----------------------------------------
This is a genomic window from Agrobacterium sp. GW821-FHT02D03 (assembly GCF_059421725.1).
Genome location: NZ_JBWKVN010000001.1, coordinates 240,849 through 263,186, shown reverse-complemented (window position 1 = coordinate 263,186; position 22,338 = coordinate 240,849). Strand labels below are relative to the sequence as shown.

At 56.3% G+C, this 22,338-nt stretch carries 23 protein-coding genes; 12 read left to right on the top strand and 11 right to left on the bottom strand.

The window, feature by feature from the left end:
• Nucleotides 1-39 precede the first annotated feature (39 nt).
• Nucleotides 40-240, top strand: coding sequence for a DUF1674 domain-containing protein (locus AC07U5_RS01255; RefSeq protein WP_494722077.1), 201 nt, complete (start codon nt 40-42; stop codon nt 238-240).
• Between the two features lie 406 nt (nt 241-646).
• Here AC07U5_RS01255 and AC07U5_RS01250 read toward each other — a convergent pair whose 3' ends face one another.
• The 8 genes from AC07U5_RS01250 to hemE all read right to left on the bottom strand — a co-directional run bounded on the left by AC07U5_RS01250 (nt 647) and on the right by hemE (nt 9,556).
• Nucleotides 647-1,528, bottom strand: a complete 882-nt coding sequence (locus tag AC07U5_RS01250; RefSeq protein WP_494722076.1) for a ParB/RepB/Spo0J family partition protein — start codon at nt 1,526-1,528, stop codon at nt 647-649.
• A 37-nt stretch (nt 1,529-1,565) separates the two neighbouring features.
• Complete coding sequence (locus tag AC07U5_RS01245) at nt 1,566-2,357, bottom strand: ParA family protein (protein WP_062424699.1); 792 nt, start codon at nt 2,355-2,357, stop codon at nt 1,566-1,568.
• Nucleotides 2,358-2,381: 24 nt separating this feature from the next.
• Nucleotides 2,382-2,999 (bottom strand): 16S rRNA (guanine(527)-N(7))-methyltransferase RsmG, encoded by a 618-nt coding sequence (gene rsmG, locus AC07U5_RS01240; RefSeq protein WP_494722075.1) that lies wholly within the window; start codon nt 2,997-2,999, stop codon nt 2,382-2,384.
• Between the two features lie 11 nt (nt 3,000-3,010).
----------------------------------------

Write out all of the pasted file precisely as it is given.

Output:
This is a genomic window from Agrobacterium sp. GW821-FHT02D03 (assembly GCF_059421725.1).
Genome location: NZ_JBWKVN010000001.1, coordinates 240,849 through 263,186, shown reverse-complemented (window position 1 = coordinate 263,186; position 22,338 = coordinate 240,849). Strand labels below are relative to the sequence as shown.

At 56.3% G+C, this 22,338-nt stretch carries 23 protein-coding genes; 12 read left to right on the top strand and 11 right to left on the bottom strand.

The window, feature by feature from the left end:
• Nucleotides 1-39 precede the first annotated feature (39 nt).
• Nucleotides 40-240, top strand: coding sequence for a DUF1674 domain-containing protein (locus AC07U5_RS01255; RefSeq protein WP_494722077.1), 201 nt, complete (start codon nt 40-42; stop codon nt 238-240).
• Between the two features lie 406 nt (nt 241-646).
• Here AC07U5_RS01255 and AC07U5_RS01250 read toward each other — a convergent pair whose 3' ends face one another.
• The 8 genes from AC07U5_RS01250 to hemE all read right to left on the bottom strand — a co-directional run bounded on the left by AC07U5_RS01250 (nt 647) and on the right by hemE (nt 9,556).
• Nucleotides 647-1,528, bottom strand: a complete 882-nt coding sequence (locus tag AC07U5_RS01250; RefSeq protein WP_494722076.1) for a ParB/RepB/Spo0J family partition protein — start codon at nt 1,526-1,528, stop codon at nt 647-649.
• A 37-nt stretch (nt 1,529-1,565) separates the two neighbouring features.
• Complete coding sequence (locus tag AC07U5_RS01245) at nt 1,566-2,357, bottom strand: ParA family protein (protein WP_062424699.1); 792 nt, start codon at nt 2,355-2,357, stop codon at nt 1,566-1,568.
• Nucleotides 2,358-2,381: 24 nt separating this feature from the next.
• Nucleotides 2,382-2,999 (bottom strand): 16S rRNA (guanine(527)-N(7))-methyltransferase RsmG, encoded by a 618-nt coding sequence (gene rsmG, locus AC07U5_RS01240; RefSeq protein WP_494722075.1) that lies wholly within the window; start codon nt 2,997-2,999, stop codon nt 2,382-2,384.
• Between the two features lie 11 nt (nt 3,000-3,010).